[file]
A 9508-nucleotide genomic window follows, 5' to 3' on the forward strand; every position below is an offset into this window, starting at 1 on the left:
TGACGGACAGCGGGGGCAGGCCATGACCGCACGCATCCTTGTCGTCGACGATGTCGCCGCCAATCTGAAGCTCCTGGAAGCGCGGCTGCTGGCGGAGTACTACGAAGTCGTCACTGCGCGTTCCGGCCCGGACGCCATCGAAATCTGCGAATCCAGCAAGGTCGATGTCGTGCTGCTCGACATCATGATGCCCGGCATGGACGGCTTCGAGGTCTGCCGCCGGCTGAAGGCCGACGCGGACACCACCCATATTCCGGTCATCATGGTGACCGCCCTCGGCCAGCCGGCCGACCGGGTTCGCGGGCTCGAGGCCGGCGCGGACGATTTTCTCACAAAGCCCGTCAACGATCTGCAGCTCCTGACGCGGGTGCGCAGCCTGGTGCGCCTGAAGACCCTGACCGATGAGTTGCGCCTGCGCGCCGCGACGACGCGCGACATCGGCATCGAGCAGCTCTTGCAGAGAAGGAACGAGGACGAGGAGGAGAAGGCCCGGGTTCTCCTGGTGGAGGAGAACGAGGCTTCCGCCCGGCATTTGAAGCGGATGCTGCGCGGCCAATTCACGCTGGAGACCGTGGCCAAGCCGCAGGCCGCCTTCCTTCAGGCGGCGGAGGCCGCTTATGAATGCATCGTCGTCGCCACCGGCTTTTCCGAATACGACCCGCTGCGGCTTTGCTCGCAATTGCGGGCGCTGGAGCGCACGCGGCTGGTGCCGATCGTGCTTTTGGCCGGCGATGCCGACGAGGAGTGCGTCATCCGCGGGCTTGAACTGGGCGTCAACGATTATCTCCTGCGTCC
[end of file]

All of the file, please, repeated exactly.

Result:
A 9508-nucleotide genomic window follows, 5' to 3' on the forward strand; every position below is an offset into this window, starting at 1 on the left:
TGACGGACAGCGGGGGCAGGCCATGACCGCACGCATCCTTGTCGTCGACGATGTCGCCGCCAATCTGAAGCTCCTGGAAGCGCGGCTGCTGGCGGAGTACTACGAAGTCGTCACTGCGCGTTCCGGCCCGGACGCCATCGAAATCTGCGAATCCAGCAAGGTCGATGTCGTGCTGCTCGACATCATGATGCCCGGCATGGACGGCTTCGAGGTCTGCCGCCGGCTGAAGGCCGACGCGGACACCACCCATATTCCGGTCATCATGGTGACCGCCCTCGGCCAGCCGGCCGACCGGGTTCGCGGGCTCGAGGCCGGCGCGGACGATTTTCTCACAAAGCCCGTCAACGATCTGCAGCTCCTGACGCGGGTGCGCAGCCTGGTGCGCCTGAAGACCCTGACCGATGAGTTGCGCCTGCGCGCCGCGACGACGCGCGACATCGGCATCGAGCAGCTCTTGCAGAGAAGGAACGAGGACGAGGAGGAGAAGGCCCGGGTTCTCCTGGTGGAGGAGAACGAGGCTTCCGCCCGGCATTTGAAGCGGATGCTGCGCGGCCAATTCACGCTGGAGACCGTGGCCAAGCCGCAGGCCGCCTTCCTTCAGGCGGCGGAGGCCGCTTATGAATGCATCGTCGTCGCCACCGGCTTTTCCGAATACGACCCGCTGCGGCTTTGCTCGCAATTGCGGGCGCTGGAGCGCACGCGGCTGGTGCCGATCGTGCTTTTGGCCGGCGATGCCGACGAGGAGTGCGTCATCCGCGGGCTTGAACTGGGCGTCAACGATTATCTCCTGCGTCC